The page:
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Bony Anatomy of the Skull

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1 Bony Anatomy of the Skull
Myology Bony Anatomy of the Skull

2 Bone Surface Markings Depressions and openings:
Fissure: narrow opening between adjacent parts of bones for nerves and vessels Foramen: hole, opening Fossa: shallow depression Sulcus: groove Meatus: tubelike passageway Processes that form joints Condyle: large rounded prominence Facet: smooth flat surface Head: rounded articular projection Processes for tendon and ligament attachment: Crest: prominent border or ridge Epicondyle: prominence above a condyle Linea: line, less prominent than a crest Trochanter: large projection of bone found only on the femur Tubercle: small rounded process Tuberosity: large, rounded, usually roughened process

3 Osteology of the Skull: Cranium
Gross Anatomy Osteology of the Skull: Cranium

4 Skull Cranium: Consists of 8 bones
(1) Frontal Bone (2) Temporal Bones (2) Parietal Bones (1) Occipital Bone (1) Sphenoid Bone (1) Ethmoid Bone Face: Consists of 14 bones (Studied in lecture 2) (2) Maxilla (2) Zygomatic bones (2) Lacrimal bones (2) Palatine bones (2) Nasal bones (2) Inferior nasal conchae (1) Vomer (1) Mandible

5 Bones of the Cranium

6 Frontal Bone

7 Frontal Bone The large bone that makes up the forehead and supplies the upper edge and roof of the orbit (eye socket). The frontal bone articulates (comes together) with a number of other bones including the parietal, nasal, ethmoid, maxillary, and zygomatic bones. Landmarks: Squama: flat portion that forms the forehead Supraorbital margin: ridge under the eyebrow, forming the upper part of the orbit (eye socket) Supraorbital foramen: small hole within supraorbital margin for blood vessels and nerves Frontal sinuses: hollow spaces behind the squama, act as sound chambers to give the voice resonance.

8 Frontal Bone (Anterior View) (Blue Colored Bone)

9 Frontal Bone (Lateral View) (Blue Colored Bone)

10 Temporal Bones

11 Temporal Bones A large irregular bone situated at the base and side of the skull. The temporal bone is connected with the mandible (the jaw bone) via the temporomandibular (TM) joint. The temporal bone is formed of three parts (squamous, tympanic and petrous) that are distinct at birth but then fuse. The petrous portion of the temporal bone contains the structures of the inner ear. Landmarks: Squama: flat portion of the temporal bone forming the anterior and superior part of the temple Zygomatic process: process forming part of the cheek Petrous portion: internal, forming part of the floor of the cranium. Contains the ear canal and internal ear structures. Mandibular fossa: socket between squama and petrous portion, articulates with the condyle of the mandible (TMJ) External auditory meatus: opening to the ear canal Mastoid process: bony prominence behind the external auditory meatus Styloid process: looks like an elephant’s tusk located between the mastoid process and the jaw. Acts as a point of attachment for muscles and ligaments.

12 Temporal Bone (Lateral View) (Purple Colored Bone)

13 Parietal Bones The main bone on the side of the skull.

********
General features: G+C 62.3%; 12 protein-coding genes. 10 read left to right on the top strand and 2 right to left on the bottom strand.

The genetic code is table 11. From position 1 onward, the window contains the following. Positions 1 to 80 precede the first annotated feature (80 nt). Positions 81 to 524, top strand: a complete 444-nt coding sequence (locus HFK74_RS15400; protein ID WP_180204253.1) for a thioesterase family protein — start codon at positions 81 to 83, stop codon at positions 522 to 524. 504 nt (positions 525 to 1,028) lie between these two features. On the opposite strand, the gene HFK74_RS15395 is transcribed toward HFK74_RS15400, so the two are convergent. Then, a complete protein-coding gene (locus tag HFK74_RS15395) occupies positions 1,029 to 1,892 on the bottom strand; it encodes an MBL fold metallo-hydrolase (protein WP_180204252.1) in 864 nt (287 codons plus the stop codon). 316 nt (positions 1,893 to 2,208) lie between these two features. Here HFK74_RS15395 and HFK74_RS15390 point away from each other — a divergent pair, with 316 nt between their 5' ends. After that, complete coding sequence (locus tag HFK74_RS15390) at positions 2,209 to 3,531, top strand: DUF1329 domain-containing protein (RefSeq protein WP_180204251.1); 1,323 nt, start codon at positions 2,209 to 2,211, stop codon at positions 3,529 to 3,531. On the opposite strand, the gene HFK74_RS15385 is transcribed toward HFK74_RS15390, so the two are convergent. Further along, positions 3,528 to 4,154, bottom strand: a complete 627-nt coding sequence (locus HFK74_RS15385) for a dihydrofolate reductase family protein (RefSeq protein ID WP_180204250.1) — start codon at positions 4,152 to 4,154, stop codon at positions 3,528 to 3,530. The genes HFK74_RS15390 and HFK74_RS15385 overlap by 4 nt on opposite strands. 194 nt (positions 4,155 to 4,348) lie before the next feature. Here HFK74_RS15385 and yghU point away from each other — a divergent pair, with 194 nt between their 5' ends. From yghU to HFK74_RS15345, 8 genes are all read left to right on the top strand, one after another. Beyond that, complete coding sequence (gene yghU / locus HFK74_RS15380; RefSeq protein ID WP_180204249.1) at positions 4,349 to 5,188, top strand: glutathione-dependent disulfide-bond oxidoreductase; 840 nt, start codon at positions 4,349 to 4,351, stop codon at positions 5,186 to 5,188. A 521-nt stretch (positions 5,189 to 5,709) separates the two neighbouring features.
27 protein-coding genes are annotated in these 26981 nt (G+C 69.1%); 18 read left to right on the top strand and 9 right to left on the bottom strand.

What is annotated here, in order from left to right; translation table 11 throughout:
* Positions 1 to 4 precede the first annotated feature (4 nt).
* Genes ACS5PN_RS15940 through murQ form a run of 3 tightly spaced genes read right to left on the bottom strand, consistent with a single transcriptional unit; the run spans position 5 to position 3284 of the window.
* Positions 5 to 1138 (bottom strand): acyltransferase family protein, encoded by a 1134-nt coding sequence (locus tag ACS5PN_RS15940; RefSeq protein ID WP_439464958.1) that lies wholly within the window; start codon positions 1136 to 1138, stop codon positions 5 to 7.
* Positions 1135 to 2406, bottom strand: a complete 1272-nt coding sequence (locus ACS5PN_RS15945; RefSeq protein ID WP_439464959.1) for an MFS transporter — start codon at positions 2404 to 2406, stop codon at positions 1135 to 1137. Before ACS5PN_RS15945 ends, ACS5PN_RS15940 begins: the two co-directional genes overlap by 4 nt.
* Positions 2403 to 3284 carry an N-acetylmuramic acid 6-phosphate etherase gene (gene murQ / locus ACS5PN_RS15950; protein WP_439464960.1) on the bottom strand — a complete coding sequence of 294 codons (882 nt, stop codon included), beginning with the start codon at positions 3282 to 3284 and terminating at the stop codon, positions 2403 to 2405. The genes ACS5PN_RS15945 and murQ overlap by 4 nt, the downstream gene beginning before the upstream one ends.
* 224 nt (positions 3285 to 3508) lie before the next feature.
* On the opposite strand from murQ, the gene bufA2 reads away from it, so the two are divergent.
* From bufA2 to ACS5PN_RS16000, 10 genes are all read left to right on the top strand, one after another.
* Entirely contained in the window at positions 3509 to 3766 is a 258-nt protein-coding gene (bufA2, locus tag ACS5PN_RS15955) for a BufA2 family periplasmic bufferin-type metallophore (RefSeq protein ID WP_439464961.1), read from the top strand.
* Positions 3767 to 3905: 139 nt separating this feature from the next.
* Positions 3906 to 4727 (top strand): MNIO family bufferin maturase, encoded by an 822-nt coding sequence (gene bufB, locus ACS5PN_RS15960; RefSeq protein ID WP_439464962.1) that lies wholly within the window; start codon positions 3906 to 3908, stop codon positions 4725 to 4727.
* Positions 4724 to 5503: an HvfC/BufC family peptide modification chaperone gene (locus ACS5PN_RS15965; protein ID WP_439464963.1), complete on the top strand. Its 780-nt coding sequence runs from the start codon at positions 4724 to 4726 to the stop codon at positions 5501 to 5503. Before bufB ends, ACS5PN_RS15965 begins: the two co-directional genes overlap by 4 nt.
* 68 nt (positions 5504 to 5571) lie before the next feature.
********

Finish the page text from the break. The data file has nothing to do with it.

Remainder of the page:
The word "parietal" comes from the Latin "parietalis" meaning "belonging to the wall." It articulates (joins) with the other parietal bone in the midline (top of the head), with the frontal bone in front of it, with the occipital bone behind it, and with the sphenoid and temporal bones lower down on the side of the skull.

14 Parietal Bone (Lateral View) (Red Colored Bone)

15 Occiput

16 Occiput From the Latin, meaning the part of the head opposite the front. The bone that forms the rear and the rear bottom of the skull. The occipital bone articulates (joins) with the parietal and temporal bones of the skull, the sphenoid bone in front of it, and the first cervical vertebra (the atlas) beneath it Landmarks: Foramen magnum: large hole, allowing passage of the spinal cord External occipital protuberance (EOP): prominent projection on back of occiput Nuchal lines: a superior and inferior line running laterally from the midline, serve as a point of muscle attachment

17 Occipital Bone (Posterior View) (Orange Colored Bone)

18 Occipital Bone (Lateral View) (Orange Bone)

19 Sphenoid Bone

20 Sphenoid Bone A prominent, irregular, wedge-shaped bone at the base of the skull. The sphenoid bone has been called the "keystone" of the cranial floor since it is in contact with all of the other cranial bones. The Greek physician Galan wrote that the sphenoid bone was "like a wedge thrust between the skull and the superior maxilla." Landmarks Greater wings: large lateral projections of bone that help to form the lateral border of the skull Lesser wings: smaller lateral projections of bone above the greater wings Pterygoid processes: two long downward projections from the greater wings that act as a point of muscle attachment. Sella turcica: known as the Turkish Saddle which cradles the pituitary gland.

21 Sphenoid Bone (Lateral View) (Green Colored Bone)

22 Sphenoid Bone (Floor of Cranium) (Green Colored Bone)

23 Ethmoid Bone An irregularly shaped, spongy bone that provides the floor of the front part of the skull and the roof of the nasal cavity. The ethmoid consists of two masses of thin plates enclosing air cells and looks like a sieve. Landmarks: Lateral masses: form most of the wall between the nasal cavity and the orbits Perpendicular plate: forms the superior portion of the nasal septum Cribiform plate: forms the roof of the nasal cavity Olfactory foramina: small holes within the cribiform plate for passage of the first cranial nerve (for smell) Crista galli: upward extension of bone above the cribiform plate, acts as an anchoring point for one of the coverings of the brain. Nasal concha (turbinates): two scroll-shaped projections with a mucus membrane on either side of the nasal septum. Function to cause air turbulence and trap inhaled particles.